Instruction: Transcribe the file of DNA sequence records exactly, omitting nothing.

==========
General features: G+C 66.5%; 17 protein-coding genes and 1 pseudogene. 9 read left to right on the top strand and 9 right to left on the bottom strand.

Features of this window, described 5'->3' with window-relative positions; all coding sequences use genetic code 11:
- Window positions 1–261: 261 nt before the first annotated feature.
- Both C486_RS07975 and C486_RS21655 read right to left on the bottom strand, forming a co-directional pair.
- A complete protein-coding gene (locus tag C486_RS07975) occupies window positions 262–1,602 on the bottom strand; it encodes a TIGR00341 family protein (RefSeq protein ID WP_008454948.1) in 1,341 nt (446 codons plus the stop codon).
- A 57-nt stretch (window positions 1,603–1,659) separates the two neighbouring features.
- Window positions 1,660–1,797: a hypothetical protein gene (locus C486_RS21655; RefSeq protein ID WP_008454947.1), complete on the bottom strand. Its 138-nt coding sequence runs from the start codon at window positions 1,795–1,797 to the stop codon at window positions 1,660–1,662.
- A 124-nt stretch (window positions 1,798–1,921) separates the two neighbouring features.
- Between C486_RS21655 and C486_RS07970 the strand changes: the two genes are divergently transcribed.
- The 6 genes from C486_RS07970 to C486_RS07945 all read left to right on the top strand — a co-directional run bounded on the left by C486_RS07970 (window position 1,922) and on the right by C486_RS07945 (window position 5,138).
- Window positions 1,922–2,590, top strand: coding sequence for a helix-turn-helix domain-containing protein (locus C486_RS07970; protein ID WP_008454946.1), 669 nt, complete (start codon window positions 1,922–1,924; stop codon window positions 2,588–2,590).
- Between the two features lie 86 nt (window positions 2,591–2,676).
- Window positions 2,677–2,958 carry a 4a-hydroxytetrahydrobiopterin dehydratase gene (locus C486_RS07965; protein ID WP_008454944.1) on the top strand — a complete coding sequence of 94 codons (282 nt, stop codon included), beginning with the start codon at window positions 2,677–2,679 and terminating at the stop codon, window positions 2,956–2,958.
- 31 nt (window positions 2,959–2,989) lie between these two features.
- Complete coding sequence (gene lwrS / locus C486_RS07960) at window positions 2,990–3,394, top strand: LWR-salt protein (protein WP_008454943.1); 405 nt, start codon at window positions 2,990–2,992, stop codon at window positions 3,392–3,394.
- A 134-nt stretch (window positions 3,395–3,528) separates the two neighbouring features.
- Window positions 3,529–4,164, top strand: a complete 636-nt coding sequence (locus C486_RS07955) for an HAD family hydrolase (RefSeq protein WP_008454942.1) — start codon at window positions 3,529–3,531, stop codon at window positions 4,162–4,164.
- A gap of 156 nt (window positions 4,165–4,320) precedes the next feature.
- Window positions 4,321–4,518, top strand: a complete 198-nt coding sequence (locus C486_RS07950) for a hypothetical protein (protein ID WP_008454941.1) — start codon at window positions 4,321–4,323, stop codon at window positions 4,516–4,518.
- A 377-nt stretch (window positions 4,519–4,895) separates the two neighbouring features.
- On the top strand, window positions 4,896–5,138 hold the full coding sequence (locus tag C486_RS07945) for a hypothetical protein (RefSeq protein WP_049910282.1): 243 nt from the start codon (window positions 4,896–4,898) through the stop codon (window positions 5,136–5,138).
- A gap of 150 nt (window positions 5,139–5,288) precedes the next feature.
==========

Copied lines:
General features: G+C 66.5%; 17 protein-coding genes and 1 pseudogene. 9 read left to right on the top strand and 9 right to left on the bottom strand.

Features of this window, described 5'->3' with window-relative positions; all coding sequences use genetic code 11:
- Window positions 1–261: 261 nt before the first annotated feature.
- Both C486_RS07975 and C486_RS21655 read right to left on the bottom strand, forming a co-directional pair.
- A complete protein-coding gene (locus tag C486_RS07975) occupies window positions 262–1,602 on the bottom strand; it encodes a TIGR00341 family protein (RefSeq protein ID WP_008454948.1) in 1,341 nt (446 codons plus the stop codon).
- A 57-nt stretch (window positions 1,603–1,659) separates the two neighbouring features.
- Window positions 1,660–1,797: a hypothetical protein gene (locus C486_RS21655; RefSeq protein ID WP_008454947.1), complete on the bottom strand. Its 138-nt coding sequence runs from the start codon at window positions 1,795–1,797 to the stop codon at window positions 1,660–1,662.
- A 124-nt stretch (window positions 1,798–1,921) separates the two neighbouring features.
- Between C486_RS21655 and C486_RS07970 the strand changes: the two genes are divergently transcribed.
- The 6 genes from C486_RS07970 to C486_RS07945 all read left to right on the top strand — a co-directional run bounded on the left by C486_RS07970 (window position 1,922) and on the right by C486_RS07945 (window position 5,138).
- Window positions 1,922–2,590, top strand: coding sequence for a helix-turn-helix domain-containing protein (locus C486_RS07970; protein ID WP_008454946.1), 669 nt, complete (start codon window positions 1,922–1,924; stop codon window positions 2,588–2,590).
- Between the two features lie 86 nt (window positions 2,591–2,676).
- Window positions 2,677–2,958 carry a 4a-hydroxytetrahydrobiopterin dehydratase gene (locus C486_RS07965; protein ID WP_008454944.1) on the top strand — a complete coding sequence of 94 codons (282 nt, stop codon included), beginning with the start codon at window positions 2,677–2,679 and terminating at the stop codon, window positions 2,956–2,958.
- 31 nt (window positions 2,959–2,989) lie between these two features.
- Complete coding sequence (gene lwrS / locus C486_RS07960) at window positions 2,990–3,394, top strand: LWR-salt protein (protein WP_008454943.1); 405 nt, start codon at window positions 2,990–2,992, stop codon at window positions 3,392–3,394.
- A 134-nt stretch (window positions 3,395–3,528) separates the two neighbouring features.
- Window positions 3,529–4,164, top strand: a complete 636-nt coding sequence (locus C486_RS07955) for an HAD family hydrolase (RefSeq protein WP_008454942.1) — start codon at window positions 3,529–3,531, stop codon at window positions 4,162–4,164.
- A gap of 156 nt (window positions 4,165–4,320) precedes the next feature.
- Window positions 4,321–4,518, top strand: a complete 198-nt coding sequence (locus C486_RS07950) for a hypothetical protein (protein ID WP_008454941.1) — start codon at window positions 4,321–4,323, stop codon at window positions 4,516–4,518.
- A 377-nt stretch (window positions 4,519–4,895) separates the two neighbouring features.
- On the top strand, window positions 4,896–5,138 hold the full coding sequence (locus tag C486_RS07945) for a hypothetical protein (RefSeq protein WP_049910282.1): 243 nt from the start codon (window positions 4,896–4,898) through the stop codon (window positions 5,136–5,138).
- A gap of 150 nt (window positions 5,139–5,288) precedes the next feature.